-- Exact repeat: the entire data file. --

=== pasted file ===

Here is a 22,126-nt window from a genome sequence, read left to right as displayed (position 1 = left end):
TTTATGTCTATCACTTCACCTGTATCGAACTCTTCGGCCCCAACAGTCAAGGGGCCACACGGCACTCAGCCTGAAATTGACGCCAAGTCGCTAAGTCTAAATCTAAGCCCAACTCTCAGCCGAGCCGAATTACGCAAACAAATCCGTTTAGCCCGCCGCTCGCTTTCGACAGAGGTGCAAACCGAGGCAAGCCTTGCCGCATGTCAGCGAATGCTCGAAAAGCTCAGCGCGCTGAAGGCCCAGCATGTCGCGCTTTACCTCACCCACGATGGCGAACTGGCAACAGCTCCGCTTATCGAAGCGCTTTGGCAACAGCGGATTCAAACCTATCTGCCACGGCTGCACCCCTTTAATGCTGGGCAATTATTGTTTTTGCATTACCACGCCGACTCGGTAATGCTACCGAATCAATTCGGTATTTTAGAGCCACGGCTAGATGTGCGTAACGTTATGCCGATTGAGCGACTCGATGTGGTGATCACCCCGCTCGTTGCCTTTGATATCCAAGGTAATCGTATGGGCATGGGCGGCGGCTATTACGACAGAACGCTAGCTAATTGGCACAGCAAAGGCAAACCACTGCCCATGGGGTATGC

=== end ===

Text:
Here is a 22,126-nt window from a genome sequence, read left to right as displayed (position 1 = left end):
TTTATGTCTATCACTTCACCTGTATCGAACTCTTCGGCCCCAACAGTCAAGGGGCCACACGGCACTCAGCCTGAAATTGACGCCAAGTCGCTAAGTCTAAATCTAAGCCCAACTCTCAGCCGAGCCGAATTACGCAAACAAATCCGTTTAGCCCGCCGCTCGCTTTCGACAGAGGTGCAAACCGAGGCAAGCCTTGCCGCATGTCAGCGAATGCTCGAAAAGCTCAGCGCGCTGAAGGCCCAGCATGTCGCGCTTTACCTCACCCACGATGGCGAACTGGCAACAGCTCCGCTTATCGAAGCGCTTTGGCAACAGCGGATTCAAACCTATCTGCCACGGCTGCACCCCTTTAATGCTGGGCAATTATTGTTTTTGCATTACCACGCCGACTCGGTAATGCTACCGAATCAATTCGGTATTTTAGAGCCACGGCTAGATGTGCGTAACGTTATGCCGATTGAGCGACTCGATGTGGTGATCACCCCGCTCGTTGCCTTTGATATCCAAGGTAATCGTATGGGCATGGGCGGCGGCTATTACGACAGAACGCTAGCTAATTGGCACAGCAAAGGCAAACCACTGCCCATGGGGTATGC